Daniel Aguilar has moved to the United States as an outcast. His father, Marcelo, was arrested in Chile for political reasons, and like so many other political prisoners, tortured. Released after five years in prison, Marcelo is allowed to return to his family in the United States. Marcelo is not the Papa who Daniel remembers though; while being tortured, Marcelo became partially paralyzed. Daniel wants to reconnect with his father, but can not. His father yearns for Chile, and Daniel soon gets caught up in this longing.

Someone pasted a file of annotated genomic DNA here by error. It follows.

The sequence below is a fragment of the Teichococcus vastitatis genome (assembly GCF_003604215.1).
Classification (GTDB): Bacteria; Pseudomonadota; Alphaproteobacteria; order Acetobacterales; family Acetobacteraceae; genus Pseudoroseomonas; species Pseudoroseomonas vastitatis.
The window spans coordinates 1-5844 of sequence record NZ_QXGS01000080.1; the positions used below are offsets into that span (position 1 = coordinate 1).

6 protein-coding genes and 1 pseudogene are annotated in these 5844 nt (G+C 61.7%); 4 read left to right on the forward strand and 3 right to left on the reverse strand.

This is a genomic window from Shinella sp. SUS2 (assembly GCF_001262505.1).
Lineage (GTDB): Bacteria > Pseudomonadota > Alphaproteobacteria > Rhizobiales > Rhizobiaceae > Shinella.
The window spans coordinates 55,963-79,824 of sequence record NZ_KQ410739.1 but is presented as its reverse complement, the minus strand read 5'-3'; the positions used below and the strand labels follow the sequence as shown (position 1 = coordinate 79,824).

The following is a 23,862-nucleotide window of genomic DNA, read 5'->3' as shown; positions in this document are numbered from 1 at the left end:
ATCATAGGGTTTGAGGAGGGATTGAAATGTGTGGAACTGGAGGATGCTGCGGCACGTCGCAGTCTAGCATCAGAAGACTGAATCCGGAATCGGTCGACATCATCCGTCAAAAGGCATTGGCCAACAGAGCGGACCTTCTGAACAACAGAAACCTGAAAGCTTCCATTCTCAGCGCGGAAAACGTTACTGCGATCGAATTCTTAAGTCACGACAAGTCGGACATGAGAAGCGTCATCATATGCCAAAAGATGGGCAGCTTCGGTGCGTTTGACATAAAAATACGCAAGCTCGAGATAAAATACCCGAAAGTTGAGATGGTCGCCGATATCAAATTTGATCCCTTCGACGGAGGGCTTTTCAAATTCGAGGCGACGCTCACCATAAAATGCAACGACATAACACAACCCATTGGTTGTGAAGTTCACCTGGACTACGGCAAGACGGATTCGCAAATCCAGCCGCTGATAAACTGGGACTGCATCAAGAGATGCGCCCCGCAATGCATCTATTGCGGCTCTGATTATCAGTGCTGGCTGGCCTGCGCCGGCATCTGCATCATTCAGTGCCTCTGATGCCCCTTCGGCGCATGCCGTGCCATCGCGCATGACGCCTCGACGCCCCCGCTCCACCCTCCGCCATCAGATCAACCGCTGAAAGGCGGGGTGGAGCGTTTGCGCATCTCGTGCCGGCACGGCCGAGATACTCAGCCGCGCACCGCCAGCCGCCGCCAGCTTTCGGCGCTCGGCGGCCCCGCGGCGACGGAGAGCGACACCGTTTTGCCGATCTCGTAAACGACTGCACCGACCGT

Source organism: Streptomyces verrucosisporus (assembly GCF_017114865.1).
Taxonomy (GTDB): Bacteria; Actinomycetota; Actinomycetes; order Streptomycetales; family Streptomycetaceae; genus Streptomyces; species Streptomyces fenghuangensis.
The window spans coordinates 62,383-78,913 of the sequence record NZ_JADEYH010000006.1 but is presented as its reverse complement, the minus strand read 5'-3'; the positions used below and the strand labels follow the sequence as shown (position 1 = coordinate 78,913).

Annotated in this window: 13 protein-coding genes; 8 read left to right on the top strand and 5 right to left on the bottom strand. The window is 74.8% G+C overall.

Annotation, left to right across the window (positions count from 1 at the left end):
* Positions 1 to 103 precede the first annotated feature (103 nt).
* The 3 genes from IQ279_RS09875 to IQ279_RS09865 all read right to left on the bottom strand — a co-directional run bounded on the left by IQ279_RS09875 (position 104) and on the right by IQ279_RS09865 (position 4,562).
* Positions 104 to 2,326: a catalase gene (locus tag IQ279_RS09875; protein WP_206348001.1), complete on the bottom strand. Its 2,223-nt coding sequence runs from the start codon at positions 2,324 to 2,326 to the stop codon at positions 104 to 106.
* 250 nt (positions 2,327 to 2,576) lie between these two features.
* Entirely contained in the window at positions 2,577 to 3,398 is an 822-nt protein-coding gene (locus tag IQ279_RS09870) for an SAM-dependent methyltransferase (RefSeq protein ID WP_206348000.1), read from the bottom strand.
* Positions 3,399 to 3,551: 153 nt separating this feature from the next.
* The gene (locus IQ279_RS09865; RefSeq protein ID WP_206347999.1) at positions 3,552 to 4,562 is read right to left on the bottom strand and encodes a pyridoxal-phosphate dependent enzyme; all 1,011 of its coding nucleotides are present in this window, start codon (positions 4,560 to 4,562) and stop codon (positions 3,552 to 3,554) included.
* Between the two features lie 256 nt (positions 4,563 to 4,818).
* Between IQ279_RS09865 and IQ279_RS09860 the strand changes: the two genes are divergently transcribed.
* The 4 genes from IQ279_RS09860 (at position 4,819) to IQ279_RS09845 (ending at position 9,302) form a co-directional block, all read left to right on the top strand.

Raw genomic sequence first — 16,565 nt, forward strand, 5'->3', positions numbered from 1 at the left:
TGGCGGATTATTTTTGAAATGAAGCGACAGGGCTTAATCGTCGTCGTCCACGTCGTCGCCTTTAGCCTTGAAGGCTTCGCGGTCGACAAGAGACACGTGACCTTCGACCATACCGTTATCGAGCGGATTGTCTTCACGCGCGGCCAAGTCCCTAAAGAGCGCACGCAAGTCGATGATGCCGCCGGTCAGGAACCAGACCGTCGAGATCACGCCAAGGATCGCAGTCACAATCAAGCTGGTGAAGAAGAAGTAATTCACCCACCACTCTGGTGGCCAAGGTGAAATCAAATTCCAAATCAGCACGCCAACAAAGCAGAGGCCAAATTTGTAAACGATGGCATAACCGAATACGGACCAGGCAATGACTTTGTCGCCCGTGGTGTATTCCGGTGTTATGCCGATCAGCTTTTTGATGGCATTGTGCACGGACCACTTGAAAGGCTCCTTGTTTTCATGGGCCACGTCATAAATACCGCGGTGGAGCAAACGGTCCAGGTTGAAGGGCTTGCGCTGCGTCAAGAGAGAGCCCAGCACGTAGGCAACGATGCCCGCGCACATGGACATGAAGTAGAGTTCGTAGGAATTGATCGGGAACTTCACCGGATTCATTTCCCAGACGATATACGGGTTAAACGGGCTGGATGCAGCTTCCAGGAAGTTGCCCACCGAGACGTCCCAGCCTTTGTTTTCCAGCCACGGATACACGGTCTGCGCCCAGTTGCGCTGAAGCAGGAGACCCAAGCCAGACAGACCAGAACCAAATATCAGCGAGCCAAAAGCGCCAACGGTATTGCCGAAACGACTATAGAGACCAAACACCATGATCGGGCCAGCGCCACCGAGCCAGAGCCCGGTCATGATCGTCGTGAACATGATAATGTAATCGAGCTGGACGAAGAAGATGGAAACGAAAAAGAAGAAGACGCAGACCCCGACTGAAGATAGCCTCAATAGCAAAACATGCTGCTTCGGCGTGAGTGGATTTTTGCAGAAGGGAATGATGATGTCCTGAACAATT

Gringolandia tackles a hard subject to talk about openly, but Miller-Lachmann does it extremely well. The characters are well crafted, each with their own unique personalities, which I understood and liked. Marcelo, Daniel, and Courtney Larkin may not have magical powers, but all three have the power of hope for the country Chile. While Daniel and Courtney tell the story, Marcelo is the glue that holds the story together. His experiences in Chile are revealed in a steady trickle throughout the book, right up until the end. The horror of these events kept me glued to the book, waiting for the wrongs done to Marcelo to come around to the people that organized them. Gringolandia may not be about princes, wizards, or princesses wanting to be rescued, but tells the story of three independent people that believe in themselves.